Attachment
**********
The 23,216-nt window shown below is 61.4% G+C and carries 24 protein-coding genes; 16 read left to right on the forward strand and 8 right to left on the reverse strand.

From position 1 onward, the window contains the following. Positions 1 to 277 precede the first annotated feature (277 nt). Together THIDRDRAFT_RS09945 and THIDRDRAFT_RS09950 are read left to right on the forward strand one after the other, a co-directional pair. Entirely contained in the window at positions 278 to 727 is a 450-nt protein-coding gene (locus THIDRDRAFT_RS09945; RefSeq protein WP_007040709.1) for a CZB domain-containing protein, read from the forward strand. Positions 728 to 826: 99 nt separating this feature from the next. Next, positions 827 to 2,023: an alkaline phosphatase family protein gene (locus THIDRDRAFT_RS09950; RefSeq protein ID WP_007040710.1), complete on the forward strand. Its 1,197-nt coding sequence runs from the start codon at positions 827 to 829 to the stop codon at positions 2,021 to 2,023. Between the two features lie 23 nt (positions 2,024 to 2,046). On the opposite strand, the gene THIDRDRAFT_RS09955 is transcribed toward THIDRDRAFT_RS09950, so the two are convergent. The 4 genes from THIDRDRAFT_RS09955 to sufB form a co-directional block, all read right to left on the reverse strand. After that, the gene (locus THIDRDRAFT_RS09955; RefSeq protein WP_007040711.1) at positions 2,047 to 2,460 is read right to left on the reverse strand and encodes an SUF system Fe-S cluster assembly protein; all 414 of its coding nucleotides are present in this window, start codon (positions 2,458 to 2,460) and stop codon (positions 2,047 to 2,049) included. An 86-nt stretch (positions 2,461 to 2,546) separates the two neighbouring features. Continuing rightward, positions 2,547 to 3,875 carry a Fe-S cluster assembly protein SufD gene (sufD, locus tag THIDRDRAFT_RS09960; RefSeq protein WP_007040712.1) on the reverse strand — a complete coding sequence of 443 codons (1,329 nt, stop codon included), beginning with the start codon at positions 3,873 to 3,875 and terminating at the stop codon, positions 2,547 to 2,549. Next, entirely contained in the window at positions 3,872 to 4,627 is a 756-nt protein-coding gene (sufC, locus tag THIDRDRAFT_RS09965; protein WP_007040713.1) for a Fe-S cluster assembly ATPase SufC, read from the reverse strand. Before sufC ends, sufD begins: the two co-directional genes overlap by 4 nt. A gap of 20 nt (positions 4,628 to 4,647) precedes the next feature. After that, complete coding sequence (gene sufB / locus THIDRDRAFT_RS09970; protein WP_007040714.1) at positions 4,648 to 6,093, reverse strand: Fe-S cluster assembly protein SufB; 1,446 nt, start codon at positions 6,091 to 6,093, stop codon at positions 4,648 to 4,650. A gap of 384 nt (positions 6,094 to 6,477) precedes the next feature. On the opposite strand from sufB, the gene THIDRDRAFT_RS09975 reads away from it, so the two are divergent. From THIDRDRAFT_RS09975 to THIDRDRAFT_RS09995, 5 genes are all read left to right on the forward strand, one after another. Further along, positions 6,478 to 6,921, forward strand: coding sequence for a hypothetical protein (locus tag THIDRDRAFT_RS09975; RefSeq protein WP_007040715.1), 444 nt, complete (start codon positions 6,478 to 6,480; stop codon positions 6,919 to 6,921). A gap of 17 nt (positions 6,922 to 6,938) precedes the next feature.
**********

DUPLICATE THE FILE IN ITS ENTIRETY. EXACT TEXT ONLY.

The 23,216-nt window shown below is 61.4% G+C and carries 24 protein-coding genes; 16 read left to right on the forward strand and 8 right to left on the reverse strand.

From position 1 onward, the window contains the following. Positions 1 to 277 precede the first annotated feature (277 nt). Together THIDRDRAFT_RS09945 and THIDRDRAFT_RS09950 are read left to right on the forward strand one after the other, a co-directional pair. Entirely contained in the window at positions 278 to 727 is a 450-nt protein-coding gene (locus THIDRDRAFT_RS09945; RefSeq protein WP_007040709.1) for a CZB domain-containing protein, read from the forward strand. Positions 728 to 826: 99 nt separating this feature from the next. Next, positions 827 to 2,023: an alkaline phosphatase family protein gene (locus THIDRDRAFT_RS09950; RefSeq protein ID WP_007040710.1), complete on the forward strand. Its 1,197-nt coding sequence runs from the start codon at positions 827 to 829 to the stop codon at positions 2,021 to 2,023. Between the two features lie 23 nt (positions 2,024 to 2,046). On the opposite strand, the gene THIDRDRAFT_RS09955 is transcribed toward THIDRDRAFT_RS09950, so the two are convergent. The 4 genes from THIDRDRAFT_RS09955 to sufB form a co-directional block, all read right to left on the reverse strand. After that, the gene (locus THIDRDRAFT_RS09955; RefSeq protein WP_007040711.1) at positions 2,047 to 2,460 is read right to left on the reverse strand and encodes an SUF system Fe-S cluster assembly protein; all 414 of its coding nucleotides are present in this window, start codon (positions 2,458 to 2,460) and stop codon (positions 2,047 to 2,049) included. An 86-nt stretch (positions 2,461 to 2,546) separates the two neighbouring features. Continuing rightward, positions 2,547 to 3,875 carry a Fe-S cluster assembly protein SufD gene (sufD, locus tag THIDRDRAFT_RS09960; RefSeq protein WP_007040712.1) on the reverse strand — a complete coding sequence of 443 codons (1,329 nt, stop codon included), beginning with the start codon at positions 3,873 to 3,875 and terminating at the stop codon, positions 2,547 to 2,549. Next, entirely contained in the window at positions 3,872 to 4,627 is a 756-nt protein-coding gene (sufC, locus tag THIDRDRAFT_RS09965; protein WP_007040713.1) for a Fe-S cluster assembly ATPase SufC, read from the reverse strand. Before sufC ends, sufD begins: the two co-directional genes overlap by 4 nt. A gap of 20 nt (positions 4,628 to 4,647) precedes the next feature. After that, complete coding sequence (gene sufB / locus THIDRDRAFT_RS09970; protein WP_007040714.1) at positions 4,648 to 6,093, reverse strand: Fe-S cluster assembly protein SufB; 1,446 nt, start codon at positions 6,091 to 6,093, stop codon at positions 4,648 to 4,650. A gap of 384 nt (positions 6,094 to 6,477) precedes the next feature. On the opposite strand from sufB, the gene THIDRDRAFT_RS09975 reads away from it, so the two are divergent. From THIDRDRAFT_RS09975 to THIDRDRAFT_RS09995, 5 genes are all read left to right on the forward strand, one after another. Further along, positions 6,478 to 6,921, forward strand: coding sequence for a hypothetical protein (locus tag THIDRDRAFT_RS09975; RefSeq protein WP_007040715.1), 444 nt, complete (start codon positions 6,478 to 6,480; stop codon positions 6,919 to 6,921). A gap of 17 nt (positions 6,922 to 6,938) precedes the next feature.